F1 is the lithium salt.

F2 is the free acid.

The crude yield in lithium salt is 42.4%.

The crude yield in azoic derivatives is 68.8%.

Synthesis of 3-bromopropyl methacrylate

In a 250 ml container equipped for magnetic stirring, dissolve 11.50 g (0.11 mole) of methacryloyl chloride in 100 ml of benzene. Dropwise, add a solution containing 13.9 g (0.1 mole) of 3-bromopropanol and 11.1 g (0.11 mole) of triethylamine in 50 ml of benzene. Stir at room temperature for 8 hours.

The reaction mixture is then poured into water acidified with HCL. Extract with benzene.

The crude product is purified by distilling under vacuum, E5 =78°-82° C. Yield 35%.

Synthesis of 4(2-nitro-4-(methacryloyloxy propyloxy carbonyl)phenylazo)aniline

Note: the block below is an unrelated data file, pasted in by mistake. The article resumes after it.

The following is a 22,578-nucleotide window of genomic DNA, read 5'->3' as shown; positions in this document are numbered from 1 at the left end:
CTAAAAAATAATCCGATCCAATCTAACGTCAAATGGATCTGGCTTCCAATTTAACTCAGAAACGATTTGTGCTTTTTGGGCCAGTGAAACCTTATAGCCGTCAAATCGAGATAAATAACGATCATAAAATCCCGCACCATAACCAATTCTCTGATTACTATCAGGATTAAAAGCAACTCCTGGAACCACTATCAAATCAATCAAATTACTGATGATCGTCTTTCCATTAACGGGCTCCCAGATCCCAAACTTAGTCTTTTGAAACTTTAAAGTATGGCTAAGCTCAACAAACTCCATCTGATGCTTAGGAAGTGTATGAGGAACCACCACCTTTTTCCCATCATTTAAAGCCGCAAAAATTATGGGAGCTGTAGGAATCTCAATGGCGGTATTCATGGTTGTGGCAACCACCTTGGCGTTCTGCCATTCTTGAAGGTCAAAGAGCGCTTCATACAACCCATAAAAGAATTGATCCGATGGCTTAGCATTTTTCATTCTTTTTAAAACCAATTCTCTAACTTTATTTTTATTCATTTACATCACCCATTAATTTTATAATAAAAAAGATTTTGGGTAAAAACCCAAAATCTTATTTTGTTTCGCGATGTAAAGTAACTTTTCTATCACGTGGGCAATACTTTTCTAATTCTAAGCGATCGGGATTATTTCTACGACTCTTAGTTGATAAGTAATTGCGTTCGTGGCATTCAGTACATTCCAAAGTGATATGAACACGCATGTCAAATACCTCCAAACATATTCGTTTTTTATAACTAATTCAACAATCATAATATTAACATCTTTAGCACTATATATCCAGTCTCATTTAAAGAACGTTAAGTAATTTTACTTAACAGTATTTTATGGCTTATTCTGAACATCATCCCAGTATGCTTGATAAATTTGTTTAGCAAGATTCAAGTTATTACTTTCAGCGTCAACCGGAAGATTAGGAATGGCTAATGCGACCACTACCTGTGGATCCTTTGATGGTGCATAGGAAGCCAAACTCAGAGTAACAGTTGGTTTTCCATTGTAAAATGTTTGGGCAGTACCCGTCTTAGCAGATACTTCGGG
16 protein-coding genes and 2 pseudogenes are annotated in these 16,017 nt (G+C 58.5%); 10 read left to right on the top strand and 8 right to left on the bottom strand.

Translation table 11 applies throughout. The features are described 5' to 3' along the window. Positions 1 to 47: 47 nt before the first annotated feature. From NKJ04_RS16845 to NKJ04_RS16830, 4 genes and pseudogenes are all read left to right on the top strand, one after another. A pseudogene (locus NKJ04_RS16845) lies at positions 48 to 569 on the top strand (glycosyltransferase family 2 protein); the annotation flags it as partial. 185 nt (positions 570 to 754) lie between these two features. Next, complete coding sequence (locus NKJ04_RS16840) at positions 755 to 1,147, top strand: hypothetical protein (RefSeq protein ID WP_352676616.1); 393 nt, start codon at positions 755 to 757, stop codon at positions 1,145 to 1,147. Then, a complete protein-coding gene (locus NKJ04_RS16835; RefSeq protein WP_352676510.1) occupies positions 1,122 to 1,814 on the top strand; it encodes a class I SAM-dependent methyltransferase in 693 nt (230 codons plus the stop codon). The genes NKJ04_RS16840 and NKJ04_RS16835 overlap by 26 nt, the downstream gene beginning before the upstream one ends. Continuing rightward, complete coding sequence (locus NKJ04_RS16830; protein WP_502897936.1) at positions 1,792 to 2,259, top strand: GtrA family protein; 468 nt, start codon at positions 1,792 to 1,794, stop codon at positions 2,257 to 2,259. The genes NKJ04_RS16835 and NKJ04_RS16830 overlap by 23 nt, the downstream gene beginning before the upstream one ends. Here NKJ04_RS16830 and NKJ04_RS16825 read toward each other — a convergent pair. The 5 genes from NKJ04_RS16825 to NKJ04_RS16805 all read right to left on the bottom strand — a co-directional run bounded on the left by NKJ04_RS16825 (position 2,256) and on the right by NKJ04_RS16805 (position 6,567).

The operating procedure is the same as that for 3-nitro 4(4'-N-methyl-N-methacryloyloxyethylamino)benzene-azo-)carbonyloxyglycidyl).

MP=126° C. Yield=48%.

The homopolymer derived from 4(2-nitro-4-(methacryloyloxypropylcarbonyl)phenylazo)aniline is obtained by radical polymerization in DMF at 60° C. for 24 hours (inducer AIBN).

Yield 79%, vitreous transition temperature Tg=108.5° C.

The copolymer obtained under the same conditions has a Tg=117° C. for x=0.51.

Preparation of Oriented and Reticulated Films

In the case of the photoreticulable polymers, a film of copolymer about 1 m thick is placed on an appropriately selected substrate (preferable glass coated with ITO) by a method already known (centrifugation).

The film is oriented by subjection to the action of an intense continuous electrical field created by ionization of the air delivered by a metal tip heated at very high voltage 4 kV according to the Corona method, at a temperature of about the Tg of the copolymer. Then, still applying the electrical field, the material is reticulated by irradiating using a UV lamp (λ=350 nm).